For any system of particles one can define a center of mass. What is a system of particles you ask? Any solid object can be regarded as a system of particles---so can a sample of gas or liquid---so can a set of free particles like the bodies of a solar system. What is the center of mass? It is the mass-weighted mean position of the particles:

R_CM=(sum m_i r_i)/(sum m_i) ,

where i indexes the particle, ``sum'' means sum on index i, CM means center of mass, and the positions r and R are vectors. If the particles are on a line, one can forget the vector nature of position and just use linear measure.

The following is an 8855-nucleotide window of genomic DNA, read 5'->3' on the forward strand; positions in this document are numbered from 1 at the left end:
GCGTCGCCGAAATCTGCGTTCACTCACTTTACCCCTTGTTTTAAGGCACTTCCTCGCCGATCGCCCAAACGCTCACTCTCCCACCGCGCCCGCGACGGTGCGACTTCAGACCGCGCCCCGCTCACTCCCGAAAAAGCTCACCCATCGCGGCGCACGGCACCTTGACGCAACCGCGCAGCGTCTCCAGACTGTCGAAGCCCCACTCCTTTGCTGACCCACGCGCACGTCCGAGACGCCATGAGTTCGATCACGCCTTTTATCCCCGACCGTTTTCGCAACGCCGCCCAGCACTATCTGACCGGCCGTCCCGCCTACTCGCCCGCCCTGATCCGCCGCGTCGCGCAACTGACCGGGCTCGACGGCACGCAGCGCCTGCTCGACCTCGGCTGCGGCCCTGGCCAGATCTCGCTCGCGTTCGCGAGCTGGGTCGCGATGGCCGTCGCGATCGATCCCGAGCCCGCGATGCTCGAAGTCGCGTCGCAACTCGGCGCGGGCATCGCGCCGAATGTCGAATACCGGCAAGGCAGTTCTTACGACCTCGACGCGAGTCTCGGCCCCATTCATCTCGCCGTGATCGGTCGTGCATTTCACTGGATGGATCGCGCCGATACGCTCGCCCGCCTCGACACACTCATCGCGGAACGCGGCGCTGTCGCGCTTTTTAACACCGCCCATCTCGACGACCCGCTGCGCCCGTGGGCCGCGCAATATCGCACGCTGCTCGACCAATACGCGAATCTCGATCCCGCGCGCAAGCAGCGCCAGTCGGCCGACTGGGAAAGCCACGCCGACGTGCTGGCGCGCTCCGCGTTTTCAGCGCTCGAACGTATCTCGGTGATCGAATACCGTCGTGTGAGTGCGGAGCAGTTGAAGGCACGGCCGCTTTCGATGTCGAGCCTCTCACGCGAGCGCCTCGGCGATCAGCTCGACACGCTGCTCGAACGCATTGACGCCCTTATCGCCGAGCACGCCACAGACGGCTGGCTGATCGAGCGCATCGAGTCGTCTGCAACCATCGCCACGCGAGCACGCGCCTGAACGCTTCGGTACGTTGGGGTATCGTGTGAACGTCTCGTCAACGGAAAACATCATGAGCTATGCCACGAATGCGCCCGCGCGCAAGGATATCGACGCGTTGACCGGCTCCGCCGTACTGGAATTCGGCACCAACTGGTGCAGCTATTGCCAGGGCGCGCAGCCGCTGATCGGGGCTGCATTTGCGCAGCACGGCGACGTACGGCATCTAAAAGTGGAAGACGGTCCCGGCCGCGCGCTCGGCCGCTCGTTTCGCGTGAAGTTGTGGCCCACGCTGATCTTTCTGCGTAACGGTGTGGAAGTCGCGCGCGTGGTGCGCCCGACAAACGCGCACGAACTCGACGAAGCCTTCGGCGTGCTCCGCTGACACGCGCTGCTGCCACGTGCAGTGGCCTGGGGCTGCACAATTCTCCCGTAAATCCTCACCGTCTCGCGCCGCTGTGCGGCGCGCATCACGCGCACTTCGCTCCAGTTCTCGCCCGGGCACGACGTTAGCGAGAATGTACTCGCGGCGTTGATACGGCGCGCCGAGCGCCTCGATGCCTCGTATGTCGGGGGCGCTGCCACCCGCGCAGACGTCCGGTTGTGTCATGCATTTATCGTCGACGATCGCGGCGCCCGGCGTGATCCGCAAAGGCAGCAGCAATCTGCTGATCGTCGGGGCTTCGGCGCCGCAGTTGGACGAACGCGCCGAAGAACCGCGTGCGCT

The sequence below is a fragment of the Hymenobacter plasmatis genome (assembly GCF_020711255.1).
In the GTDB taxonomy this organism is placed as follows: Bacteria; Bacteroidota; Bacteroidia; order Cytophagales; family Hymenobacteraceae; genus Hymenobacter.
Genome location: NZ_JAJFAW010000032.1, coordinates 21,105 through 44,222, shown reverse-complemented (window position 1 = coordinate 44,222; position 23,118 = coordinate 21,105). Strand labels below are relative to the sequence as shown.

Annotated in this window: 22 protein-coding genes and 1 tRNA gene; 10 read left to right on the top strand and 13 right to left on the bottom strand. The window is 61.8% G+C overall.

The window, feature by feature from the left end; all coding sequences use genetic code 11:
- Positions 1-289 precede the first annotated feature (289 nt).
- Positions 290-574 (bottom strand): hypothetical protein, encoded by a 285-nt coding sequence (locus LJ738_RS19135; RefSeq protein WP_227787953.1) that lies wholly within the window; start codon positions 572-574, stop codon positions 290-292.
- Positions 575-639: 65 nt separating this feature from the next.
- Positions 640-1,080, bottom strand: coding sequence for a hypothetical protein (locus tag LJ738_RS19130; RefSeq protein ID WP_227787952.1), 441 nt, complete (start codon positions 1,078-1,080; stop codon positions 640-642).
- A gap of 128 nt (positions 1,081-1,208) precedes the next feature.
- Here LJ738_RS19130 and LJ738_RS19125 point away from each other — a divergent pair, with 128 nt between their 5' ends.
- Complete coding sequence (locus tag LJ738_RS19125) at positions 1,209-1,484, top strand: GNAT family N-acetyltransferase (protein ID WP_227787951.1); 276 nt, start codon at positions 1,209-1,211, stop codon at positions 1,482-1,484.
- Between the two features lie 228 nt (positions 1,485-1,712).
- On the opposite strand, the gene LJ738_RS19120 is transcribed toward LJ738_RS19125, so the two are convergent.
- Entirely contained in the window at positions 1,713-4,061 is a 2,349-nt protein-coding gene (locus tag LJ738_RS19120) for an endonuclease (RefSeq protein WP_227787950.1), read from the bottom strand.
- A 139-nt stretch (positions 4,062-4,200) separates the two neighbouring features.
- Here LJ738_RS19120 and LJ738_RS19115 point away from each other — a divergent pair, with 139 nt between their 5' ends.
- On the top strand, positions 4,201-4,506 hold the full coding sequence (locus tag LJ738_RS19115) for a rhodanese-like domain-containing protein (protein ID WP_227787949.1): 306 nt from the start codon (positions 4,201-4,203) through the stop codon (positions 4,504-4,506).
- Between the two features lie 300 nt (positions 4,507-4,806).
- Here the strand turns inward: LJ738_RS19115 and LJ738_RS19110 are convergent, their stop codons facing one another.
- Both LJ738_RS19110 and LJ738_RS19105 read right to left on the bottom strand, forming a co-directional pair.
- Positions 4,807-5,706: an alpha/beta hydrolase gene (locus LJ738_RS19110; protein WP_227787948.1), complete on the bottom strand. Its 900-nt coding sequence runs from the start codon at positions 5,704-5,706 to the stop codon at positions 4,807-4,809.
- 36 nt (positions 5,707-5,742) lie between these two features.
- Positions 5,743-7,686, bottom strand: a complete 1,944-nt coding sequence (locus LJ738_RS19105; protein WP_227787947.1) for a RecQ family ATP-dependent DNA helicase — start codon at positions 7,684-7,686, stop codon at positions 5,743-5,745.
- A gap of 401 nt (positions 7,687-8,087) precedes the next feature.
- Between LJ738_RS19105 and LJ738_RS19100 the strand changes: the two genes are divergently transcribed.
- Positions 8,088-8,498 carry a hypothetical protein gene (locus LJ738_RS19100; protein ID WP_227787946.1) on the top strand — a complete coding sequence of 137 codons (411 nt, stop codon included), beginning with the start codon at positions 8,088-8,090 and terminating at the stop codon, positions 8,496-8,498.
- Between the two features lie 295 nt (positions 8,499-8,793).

- Example (a)---What is the center of mass of the Earth-Moon system.
Well taking the Earth center as the origin
x_Ea=0 , x_Mo= 60 R_Ea, m_Ea=1, and m_Mo=0.0123,

where Earth mass as a unit of mass and the Earth's radius R_Ea as a unit of distance (Ab-14-4). The Moon's position is only a mean position. Behold

R_CM=(60*0.0123)/(1+0.0123)=0.73 R_Ea .

Well the center of mass of the system is inside the Earth. This is because the Earth is so much more massive than the Moon that it dominates the center of mass location.

Regarding the Earth as a point mass, one can approximately say that the Earth is located at the center of mass. Thus one can say approximately the Moon orbits the Earth although more precisely both bodies orbit the center of mass in nearly elliptical orbits. Similarly, the Sun is dominates the mass of the solar system that it is approximately the center of mass of the solar system and one can say to good approximation that the planets orbit the Sun. The planetary system mass is only

1.342*10(Ab-14-2).^{-3}solar masses